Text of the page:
The 12 June Donald Trump-Kim Jong-un summit is being hailed around the world as a historic moment, with hopes that it will at last bring peace to the Korean Peninsula. Reading between the lines and looking beyond the niceties and magnificent optics that were on display, it is possible to discern a number of realities that indicate that the summit is, in fact, the beginning of a great gamble for both sides.
The situation is, of course, far beyond being just a bilateral United States-North Korea concern. It affects a number of other stakeholders as well; hence, the summit will not be the last word in achieving peace on the Korean Peninsula.
In real terms, North Korea continues to be under economic sanctions and the US continues to be suspicious of Pyongyang’s commitment to complete, irreversible and verifiable denuclearisation. Washington will lift sanctions only ‘when nukes are no longer an issue’. Both leaders can pat themselves on the back, though, because the US has got Kim to sign off on denuclearisation in a manner that, although ill-defined, suits it, while Kim has been able to get the US-South Korean military exercises called off, at least for a time, and has bought some time for his next steps.
A Happy Ending, But Was There Any Other Option?
The US and North Korean leaders both called their summit a historic success but, given the lack of real alternatives, they were effectively compelled to do so. A successful conclusion was the only practical option because a failed summit was of no use to either side. At this stage, world leaders have taken the summit at face value and expressed happiness and hopes for a peaceful Korean Peninsula, but it is pertinent to analyse whether the concerns of a number of key actors have, or have not, been met.
- The United States will continue to be apprehensive until it is verified that North Korea is no longer capable of launching a nuclear strike against the US mainland. The US may have halted its military exercises with South Korea, but what effect the summit agreement may have, if any, for the Terminal High Altitude Area Defence (THAAD) anti-ballistic missile defence system, which has also been a concern of China and Russia, is yet to be clarified.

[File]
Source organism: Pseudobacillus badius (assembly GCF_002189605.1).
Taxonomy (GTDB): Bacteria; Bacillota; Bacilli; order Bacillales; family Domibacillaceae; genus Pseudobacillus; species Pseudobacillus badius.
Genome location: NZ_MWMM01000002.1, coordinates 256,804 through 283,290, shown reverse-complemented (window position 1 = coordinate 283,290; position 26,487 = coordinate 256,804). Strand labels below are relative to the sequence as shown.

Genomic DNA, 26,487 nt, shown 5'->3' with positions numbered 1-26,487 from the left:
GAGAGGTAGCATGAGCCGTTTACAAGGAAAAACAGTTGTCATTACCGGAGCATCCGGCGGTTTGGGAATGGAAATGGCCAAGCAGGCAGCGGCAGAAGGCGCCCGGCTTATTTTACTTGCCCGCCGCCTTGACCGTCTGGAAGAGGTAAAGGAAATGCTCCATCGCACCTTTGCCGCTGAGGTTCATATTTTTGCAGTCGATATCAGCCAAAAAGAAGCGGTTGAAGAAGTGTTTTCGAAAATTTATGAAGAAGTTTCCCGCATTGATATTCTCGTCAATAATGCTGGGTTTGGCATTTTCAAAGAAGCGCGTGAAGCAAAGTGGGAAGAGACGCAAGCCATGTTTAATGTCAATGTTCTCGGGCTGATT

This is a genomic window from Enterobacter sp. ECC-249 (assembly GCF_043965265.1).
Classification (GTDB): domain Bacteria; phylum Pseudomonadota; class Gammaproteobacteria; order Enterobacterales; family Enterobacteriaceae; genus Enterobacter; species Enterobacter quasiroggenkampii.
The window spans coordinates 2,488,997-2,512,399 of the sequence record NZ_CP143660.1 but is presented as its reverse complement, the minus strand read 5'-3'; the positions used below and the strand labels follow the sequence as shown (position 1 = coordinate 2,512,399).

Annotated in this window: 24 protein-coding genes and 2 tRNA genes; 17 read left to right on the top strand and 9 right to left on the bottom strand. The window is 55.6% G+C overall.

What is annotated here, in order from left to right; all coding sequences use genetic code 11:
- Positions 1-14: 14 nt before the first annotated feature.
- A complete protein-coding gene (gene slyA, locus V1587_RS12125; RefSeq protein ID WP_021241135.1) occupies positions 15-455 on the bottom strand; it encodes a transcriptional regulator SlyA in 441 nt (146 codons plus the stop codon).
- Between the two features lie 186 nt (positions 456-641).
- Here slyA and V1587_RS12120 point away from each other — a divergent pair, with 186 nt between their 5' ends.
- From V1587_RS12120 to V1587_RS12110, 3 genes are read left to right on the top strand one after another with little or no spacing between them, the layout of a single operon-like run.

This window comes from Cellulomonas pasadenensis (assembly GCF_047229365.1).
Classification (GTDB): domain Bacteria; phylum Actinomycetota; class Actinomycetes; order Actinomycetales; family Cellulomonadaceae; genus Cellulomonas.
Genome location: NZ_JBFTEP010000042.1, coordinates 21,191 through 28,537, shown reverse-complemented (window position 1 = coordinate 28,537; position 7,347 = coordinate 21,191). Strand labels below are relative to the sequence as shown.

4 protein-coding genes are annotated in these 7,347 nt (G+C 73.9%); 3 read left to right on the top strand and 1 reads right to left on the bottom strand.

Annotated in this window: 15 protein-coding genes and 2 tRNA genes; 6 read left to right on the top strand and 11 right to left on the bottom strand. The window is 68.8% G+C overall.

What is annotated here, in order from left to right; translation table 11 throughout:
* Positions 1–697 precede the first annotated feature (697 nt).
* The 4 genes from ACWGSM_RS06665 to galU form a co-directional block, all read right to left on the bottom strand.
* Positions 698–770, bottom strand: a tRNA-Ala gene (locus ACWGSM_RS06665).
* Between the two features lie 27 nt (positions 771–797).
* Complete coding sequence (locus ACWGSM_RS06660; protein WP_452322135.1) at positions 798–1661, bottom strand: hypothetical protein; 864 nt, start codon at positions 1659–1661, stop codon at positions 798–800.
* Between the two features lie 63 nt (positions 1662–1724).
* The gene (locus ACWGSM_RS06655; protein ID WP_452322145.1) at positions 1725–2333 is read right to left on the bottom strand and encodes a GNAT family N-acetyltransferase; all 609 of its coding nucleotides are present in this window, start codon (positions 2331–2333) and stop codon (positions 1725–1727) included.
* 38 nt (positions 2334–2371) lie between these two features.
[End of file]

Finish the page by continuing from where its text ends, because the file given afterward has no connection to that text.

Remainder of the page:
- Having signed the document and with the economic sanctions against it remaining in place, North Korea will be wondering if giving away its only strategic leverage was too big a gamble. From the perspective of an analyst, it looks too good to be true. It remains to be seen, however, if China will actually allow Kim to be stripped of all nukes. Kim can claim some points for getting President Trump to talk to him, even if through nuclear blackmail. If nothing else, that will enhance his credibility domestically, as well as in the global arena.
- China, in an attempt to highlight its influence, talked of its efforts in getting the two leaders together but, in a subtle message, has indirectly shown concern about the continued security and safety of North Korea. Kim had consulted with President Xi Jinping twice before the summit, but it is not known if the document signed is as per the narrative of President Xi or at least meets with his approval. China will also be concerned about THAAD and the continuation of sanctions, which leave ambiguity in its trading relationship with North Korea.
- Japan will continue to be sceptical about North Korea because, even if Pyongyang does denuclearise, the threat of conventional missile strikes will continue to loom over its territory, notwithstanding a remark by President Trump that Kim has agreed to close a missile testing site.
- South Korea will be happy because its efforts to bring the two leaders to the table have finally borne fruit, and the summit is a sign of progress. The South will genuinely be looking for peace, as Seoul is within easy reach of conventional North Korean weaponry.
- Russia, too, will have to wait for the clarification of future THAAD deployment, a concern that it has aired previously.
- India will welcome a peaceful Korean Peninsula, but will be keen for enough control to be retained over North Korea so as to prevent the potential proliferation of missile technology to Pakistan.
Exactly what the post-summit future holds for the Korean Peninsula is not clear, but it was nonetheless a commendable diplomatic breakthrough after decades of hostility, even though there is no guarantee that North Korea will actually comply with any undertakings. Of great interest, too, was the sight of the two unpredictable leaders conducting themselves with grace and maturity in a well-choreographed event.
A future point to watch will be the US response, after the display of such niceties between the two heads of state, to any possible breaking of the sanctions by a third country. The final test, of course, will be the level of commitment by North Korea to the actual details of the agreement – which are still to be established – and its response to the scrutiny of its nuclear capabilities by international inspectors.